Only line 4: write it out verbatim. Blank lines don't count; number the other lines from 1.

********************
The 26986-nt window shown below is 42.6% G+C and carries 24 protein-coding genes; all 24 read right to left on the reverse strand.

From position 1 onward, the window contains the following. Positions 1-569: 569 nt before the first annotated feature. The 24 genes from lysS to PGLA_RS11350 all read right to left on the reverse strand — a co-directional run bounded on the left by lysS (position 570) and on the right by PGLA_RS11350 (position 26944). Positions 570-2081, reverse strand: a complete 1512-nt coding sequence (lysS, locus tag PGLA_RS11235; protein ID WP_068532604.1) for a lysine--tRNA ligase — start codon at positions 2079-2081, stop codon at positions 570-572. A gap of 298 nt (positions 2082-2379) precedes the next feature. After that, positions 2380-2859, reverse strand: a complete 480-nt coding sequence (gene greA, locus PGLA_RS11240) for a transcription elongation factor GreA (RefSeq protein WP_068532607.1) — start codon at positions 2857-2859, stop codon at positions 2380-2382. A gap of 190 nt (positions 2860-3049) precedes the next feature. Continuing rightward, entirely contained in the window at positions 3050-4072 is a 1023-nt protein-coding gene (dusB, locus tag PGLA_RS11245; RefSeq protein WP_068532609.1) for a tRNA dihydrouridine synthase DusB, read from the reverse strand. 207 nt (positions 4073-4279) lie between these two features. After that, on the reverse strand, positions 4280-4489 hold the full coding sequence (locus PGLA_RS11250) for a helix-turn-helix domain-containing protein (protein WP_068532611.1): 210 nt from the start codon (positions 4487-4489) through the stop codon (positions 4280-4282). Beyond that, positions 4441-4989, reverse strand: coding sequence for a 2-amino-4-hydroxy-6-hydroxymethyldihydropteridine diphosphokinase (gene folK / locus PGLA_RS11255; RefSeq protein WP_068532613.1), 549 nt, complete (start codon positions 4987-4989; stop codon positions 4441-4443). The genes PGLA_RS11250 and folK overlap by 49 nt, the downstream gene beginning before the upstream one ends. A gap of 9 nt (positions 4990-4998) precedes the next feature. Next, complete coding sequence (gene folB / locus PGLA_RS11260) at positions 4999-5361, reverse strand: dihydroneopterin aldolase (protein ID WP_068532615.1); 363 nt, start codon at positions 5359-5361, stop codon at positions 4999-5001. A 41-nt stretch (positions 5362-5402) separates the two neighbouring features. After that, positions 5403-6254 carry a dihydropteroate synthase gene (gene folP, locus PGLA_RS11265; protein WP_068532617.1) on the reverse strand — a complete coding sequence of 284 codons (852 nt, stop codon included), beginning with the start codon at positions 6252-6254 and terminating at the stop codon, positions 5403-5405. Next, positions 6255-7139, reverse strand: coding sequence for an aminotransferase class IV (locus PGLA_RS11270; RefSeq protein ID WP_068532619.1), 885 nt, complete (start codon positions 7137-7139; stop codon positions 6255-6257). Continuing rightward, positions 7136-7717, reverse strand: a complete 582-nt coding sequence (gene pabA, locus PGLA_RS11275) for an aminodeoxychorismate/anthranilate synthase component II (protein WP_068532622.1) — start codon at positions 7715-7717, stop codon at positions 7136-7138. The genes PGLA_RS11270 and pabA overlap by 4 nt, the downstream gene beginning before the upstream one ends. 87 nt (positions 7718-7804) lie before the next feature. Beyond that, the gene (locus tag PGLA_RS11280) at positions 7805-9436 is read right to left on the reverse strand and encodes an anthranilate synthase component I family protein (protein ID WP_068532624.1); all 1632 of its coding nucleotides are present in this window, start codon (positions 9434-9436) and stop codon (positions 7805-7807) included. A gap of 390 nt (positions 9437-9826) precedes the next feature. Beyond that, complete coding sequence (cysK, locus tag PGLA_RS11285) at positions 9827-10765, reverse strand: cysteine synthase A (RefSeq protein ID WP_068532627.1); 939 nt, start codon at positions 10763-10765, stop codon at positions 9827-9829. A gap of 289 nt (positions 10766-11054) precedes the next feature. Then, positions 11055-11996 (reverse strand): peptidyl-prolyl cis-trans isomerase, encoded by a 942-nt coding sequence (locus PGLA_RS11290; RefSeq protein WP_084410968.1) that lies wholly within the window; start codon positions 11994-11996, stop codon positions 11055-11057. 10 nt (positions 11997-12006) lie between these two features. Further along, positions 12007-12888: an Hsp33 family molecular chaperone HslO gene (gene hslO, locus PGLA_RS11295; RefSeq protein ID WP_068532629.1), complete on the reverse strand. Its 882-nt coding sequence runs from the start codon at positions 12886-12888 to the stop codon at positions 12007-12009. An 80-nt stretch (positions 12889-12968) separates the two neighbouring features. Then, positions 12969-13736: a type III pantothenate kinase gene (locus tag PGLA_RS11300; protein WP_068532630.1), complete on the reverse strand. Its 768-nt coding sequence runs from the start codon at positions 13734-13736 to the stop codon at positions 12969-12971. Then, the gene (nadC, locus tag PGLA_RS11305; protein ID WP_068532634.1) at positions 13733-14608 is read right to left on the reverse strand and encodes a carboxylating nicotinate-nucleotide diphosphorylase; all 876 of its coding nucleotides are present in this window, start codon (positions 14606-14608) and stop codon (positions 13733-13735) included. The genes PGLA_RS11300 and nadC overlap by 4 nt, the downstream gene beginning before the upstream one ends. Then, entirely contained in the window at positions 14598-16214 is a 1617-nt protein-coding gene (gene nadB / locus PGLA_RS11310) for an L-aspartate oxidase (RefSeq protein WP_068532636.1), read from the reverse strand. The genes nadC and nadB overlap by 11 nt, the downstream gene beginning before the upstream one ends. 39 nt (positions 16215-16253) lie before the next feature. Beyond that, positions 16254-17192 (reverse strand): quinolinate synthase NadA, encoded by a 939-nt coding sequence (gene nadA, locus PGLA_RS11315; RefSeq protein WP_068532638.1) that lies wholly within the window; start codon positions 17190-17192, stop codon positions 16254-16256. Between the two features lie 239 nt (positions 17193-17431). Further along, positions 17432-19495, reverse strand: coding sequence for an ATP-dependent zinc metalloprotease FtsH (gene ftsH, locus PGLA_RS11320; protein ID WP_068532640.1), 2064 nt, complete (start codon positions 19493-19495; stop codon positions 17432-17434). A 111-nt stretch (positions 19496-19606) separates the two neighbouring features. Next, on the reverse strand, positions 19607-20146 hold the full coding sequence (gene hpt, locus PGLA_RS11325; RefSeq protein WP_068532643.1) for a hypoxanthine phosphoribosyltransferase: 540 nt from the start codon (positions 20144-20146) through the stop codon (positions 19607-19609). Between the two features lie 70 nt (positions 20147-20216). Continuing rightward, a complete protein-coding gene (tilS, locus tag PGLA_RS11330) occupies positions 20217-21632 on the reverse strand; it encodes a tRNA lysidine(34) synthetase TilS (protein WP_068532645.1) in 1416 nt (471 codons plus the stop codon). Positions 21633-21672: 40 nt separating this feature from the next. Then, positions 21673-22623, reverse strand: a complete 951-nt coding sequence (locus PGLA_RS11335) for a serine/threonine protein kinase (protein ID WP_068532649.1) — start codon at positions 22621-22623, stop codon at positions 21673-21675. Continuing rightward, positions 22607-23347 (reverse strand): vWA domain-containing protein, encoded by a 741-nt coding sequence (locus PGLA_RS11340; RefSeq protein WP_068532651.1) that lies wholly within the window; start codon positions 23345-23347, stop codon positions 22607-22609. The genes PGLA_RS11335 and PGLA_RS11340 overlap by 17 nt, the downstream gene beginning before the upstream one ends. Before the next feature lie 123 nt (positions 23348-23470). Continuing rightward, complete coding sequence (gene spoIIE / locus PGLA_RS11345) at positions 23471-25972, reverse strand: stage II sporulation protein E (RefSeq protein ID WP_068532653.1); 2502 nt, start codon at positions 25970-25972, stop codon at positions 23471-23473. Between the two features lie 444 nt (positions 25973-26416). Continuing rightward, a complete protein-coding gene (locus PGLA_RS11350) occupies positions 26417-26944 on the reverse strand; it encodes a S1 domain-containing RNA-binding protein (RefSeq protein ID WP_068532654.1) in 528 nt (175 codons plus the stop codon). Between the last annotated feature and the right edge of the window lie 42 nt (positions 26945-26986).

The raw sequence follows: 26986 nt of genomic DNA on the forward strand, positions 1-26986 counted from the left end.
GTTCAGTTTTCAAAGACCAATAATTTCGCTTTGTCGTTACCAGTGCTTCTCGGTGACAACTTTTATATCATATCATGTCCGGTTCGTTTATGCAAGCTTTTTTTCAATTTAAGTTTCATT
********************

GTTCAGTTTTCAAAGACCAATAATTTCGCTTTGTCGTTACCAGTGCTTCTCGGTGACAACTTTTATATCATATCATGTCCGGTTCGTTTATGCAAGCTTTTTTTCAATTTAAGTTTCATT